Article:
- How to turn a raging hot head into a calm and compliant person
- What turns a calm and compliant person into a raging hot head
- What really goes on behind the scenes of a WPV event
- Real Threat Assessments that work
- Case studies
- Beyond the basics of WPV prevention
- Advanced tools to add to your current skills
- Counter-intuitive thinking while in crisis mode
According to Dr. Albrecht, while every situation involving human behavior (and especially potentially violent human behavior) is different, the following themes and questions may help you make a more accurate assessment of a person's potential behavior in a threat situation. Focus on his or her behavior in context; the level of risk to the employee or the organization; and what to do with or for all employees.
Some Possible Threat Questions:
We define the person making threats or putting others at risk as "the subject." This would include criminals with no connection to the organization; taxpayers, customers, or vendors; current or former employees; current or former partners of employees; or any person who engages in stalking behaviors toward an employee or uses e-mail or cyber-threats directed toward the organization.
- Is the subject troubled or troubling?
- How many times has the subject engaged in this behavior?
- In what specific ways is the subject harming our business?
- Who is afraid of this subject?
- Do we plan to keep the subject/employee or terminate him or her?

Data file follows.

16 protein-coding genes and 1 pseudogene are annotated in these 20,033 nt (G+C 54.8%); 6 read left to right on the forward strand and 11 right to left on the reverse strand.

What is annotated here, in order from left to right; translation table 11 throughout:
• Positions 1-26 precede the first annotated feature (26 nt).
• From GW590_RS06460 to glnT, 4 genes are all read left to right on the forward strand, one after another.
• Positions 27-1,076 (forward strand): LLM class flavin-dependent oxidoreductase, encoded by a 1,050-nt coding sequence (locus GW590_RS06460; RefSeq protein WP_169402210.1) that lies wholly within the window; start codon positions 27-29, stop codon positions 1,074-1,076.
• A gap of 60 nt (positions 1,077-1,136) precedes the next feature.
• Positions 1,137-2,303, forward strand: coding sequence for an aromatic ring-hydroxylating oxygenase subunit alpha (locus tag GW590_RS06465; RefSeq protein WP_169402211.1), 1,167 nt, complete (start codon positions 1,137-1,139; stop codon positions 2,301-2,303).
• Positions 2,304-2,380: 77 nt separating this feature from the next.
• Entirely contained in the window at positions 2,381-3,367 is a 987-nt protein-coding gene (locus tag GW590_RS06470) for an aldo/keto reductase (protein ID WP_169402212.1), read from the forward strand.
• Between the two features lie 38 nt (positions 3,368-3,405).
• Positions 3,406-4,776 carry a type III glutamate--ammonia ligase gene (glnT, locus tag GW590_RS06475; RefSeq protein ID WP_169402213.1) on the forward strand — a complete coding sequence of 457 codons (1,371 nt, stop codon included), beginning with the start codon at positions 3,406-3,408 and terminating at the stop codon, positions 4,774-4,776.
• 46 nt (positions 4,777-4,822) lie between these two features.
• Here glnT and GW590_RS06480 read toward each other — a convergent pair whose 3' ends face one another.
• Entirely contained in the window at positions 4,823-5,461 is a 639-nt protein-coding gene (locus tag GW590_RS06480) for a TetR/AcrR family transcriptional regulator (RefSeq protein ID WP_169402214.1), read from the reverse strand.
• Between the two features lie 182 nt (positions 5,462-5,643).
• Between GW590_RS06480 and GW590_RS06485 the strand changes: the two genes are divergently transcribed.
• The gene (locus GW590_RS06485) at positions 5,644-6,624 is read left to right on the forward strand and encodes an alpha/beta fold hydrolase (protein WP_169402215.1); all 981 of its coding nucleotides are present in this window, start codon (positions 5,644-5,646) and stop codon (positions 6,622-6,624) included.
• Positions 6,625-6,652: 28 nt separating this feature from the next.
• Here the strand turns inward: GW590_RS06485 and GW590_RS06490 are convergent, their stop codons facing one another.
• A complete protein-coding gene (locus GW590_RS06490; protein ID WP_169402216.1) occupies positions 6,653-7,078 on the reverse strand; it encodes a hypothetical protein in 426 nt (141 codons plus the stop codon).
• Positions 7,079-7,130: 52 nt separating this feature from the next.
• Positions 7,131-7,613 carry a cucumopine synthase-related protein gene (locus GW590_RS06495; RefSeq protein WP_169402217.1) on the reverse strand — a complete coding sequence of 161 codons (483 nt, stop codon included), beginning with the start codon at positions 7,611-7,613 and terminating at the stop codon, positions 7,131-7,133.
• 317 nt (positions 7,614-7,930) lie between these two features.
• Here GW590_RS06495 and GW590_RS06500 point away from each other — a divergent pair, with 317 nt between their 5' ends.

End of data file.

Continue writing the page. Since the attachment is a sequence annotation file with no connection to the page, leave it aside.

- Who else needs to get involved in this situation, inside or outside our firm?
- Are the police or legal system already involved (arrests, civil orders)?
Possible Risk Factors:
- Does the subject seem in touch or out of reality?
- Has the subject said or done things that make him or her seem paranoid, angry, suicidal or depressed?
- Does the subject have a sense of the future? At work or at home? Does he or she seem hopeful or hopeless?
- Does the subject have a history of substance abuse? A criminal history? A history of using violence, including domestic violence or child abuse?
- Does the subject own or speak a lot about firearms or other weapons?
- Do we have any knowledge that the subject has a head injury?
- Would you or other people label the subject as overly entitled or a "blamer"?
- How cooperative is the subject during this investigation or discussions?
- Does the subject's behavior seem more emotional (loud, angry, overtly threatening, blurts things out, etc.) or does it seem more unemotional (unusually quiet, loner behavior, to the point others are concerned)?
- Have we seen evidence of "targeted violence," that is, planning and preparation to hurt himself and/or someone else on the subject's part?
- Do we know of any third-party threats? Has the subject threatened someone by telling another employee, rather than directly threatening the target?
- Has the subject had a previous sexual or dating relationship with the target?